Saw this (WP:"What the Tortoise said to Achilles") on the internet.
A summary is as follows. The common argument is:
A: If p then q B: p C: Therefore q.
This raises the following question: what if one were to object to this, i.e concede that A and B are true but object to C.
My question is this: could this objection be valid for use? How would you refute this objection?
So far I have been thinking that the only way you can refute it is by claiming that the person arguing it is ignorant.
UPDATE: A more detailed summary:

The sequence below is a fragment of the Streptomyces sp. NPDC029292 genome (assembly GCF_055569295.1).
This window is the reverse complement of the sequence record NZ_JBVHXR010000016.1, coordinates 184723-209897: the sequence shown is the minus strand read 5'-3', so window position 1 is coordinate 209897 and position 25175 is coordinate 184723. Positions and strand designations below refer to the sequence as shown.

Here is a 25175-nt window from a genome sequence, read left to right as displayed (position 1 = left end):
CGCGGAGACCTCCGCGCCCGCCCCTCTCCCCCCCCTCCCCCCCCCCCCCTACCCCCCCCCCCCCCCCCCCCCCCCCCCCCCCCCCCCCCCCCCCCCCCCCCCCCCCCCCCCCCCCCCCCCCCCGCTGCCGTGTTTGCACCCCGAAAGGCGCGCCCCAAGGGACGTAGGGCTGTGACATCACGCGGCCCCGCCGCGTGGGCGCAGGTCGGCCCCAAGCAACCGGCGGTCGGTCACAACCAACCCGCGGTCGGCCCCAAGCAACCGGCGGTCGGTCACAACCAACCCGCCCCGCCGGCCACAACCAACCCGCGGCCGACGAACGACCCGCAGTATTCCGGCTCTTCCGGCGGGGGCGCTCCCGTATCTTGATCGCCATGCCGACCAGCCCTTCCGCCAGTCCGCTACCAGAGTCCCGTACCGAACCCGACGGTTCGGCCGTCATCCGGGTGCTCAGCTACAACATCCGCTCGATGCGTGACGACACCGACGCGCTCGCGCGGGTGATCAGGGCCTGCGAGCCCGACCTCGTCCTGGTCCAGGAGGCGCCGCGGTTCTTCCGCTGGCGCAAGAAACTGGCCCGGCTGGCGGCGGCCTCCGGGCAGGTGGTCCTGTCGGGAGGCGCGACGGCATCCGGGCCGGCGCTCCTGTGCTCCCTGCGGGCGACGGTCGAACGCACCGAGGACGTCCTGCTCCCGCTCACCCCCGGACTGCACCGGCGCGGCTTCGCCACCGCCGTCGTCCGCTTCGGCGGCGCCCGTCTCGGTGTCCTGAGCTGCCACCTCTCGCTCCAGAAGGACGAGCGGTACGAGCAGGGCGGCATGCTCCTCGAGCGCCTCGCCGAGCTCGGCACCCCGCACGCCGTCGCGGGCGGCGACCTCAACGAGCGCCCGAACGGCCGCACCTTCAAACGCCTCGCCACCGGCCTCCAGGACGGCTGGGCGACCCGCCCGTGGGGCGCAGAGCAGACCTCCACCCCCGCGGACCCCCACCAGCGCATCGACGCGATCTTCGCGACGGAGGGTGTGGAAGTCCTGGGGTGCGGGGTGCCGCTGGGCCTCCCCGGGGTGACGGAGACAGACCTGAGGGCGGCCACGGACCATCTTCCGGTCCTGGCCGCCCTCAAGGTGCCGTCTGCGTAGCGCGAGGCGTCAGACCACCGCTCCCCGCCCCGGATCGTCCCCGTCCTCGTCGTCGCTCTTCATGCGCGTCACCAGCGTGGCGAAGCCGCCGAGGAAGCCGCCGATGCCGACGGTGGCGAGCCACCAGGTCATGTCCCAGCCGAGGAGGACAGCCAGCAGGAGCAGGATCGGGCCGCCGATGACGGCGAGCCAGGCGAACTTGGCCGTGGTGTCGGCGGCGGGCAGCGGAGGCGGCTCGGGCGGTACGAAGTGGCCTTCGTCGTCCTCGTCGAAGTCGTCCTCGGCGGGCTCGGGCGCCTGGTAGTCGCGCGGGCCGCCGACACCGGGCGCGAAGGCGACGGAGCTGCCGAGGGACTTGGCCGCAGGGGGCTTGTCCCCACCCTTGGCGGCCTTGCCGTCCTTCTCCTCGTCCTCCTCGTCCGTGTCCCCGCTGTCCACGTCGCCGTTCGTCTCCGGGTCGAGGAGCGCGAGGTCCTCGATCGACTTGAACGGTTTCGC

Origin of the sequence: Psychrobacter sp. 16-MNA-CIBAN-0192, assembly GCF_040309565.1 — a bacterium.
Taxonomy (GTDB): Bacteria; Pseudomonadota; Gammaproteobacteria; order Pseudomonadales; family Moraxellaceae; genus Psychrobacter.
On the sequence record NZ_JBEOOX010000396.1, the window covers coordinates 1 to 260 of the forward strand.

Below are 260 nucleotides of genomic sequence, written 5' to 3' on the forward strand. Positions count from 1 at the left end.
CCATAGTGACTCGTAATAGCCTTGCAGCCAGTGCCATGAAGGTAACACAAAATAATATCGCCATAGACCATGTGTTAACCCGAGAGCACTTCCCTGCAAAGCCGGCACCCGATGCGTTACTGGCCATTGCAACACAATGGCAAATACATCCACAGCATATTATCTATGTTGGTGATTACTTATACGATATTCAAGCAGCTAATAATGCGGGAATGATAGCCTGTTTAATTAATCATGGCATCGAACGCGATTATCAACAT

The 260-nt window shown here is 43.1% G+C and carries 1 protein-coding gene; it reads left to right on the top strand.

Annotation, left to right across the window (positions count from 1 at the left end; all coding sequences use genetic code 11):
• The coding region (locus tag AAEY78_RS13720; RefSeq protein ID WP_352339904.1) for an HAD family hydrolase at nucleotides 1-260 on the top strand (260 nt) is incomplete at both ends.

For most arguments in science, one uses the 'modus ponens' argument. Consider the following A: If it is night time, it will be dark. B: It is night time C: Therefore it is dark.
What if someone were to concede A and B, but object to C? In this case, you might consider adding the following argument.
A: If it is night time, it will be dark. B: It is night time C: Therefore it is dark. D: If A and B are true, C must be true.
Once again, what if someone accepts the first 3 arguments but objects to D.
Then, you might be tempted to add argument E.. and so on.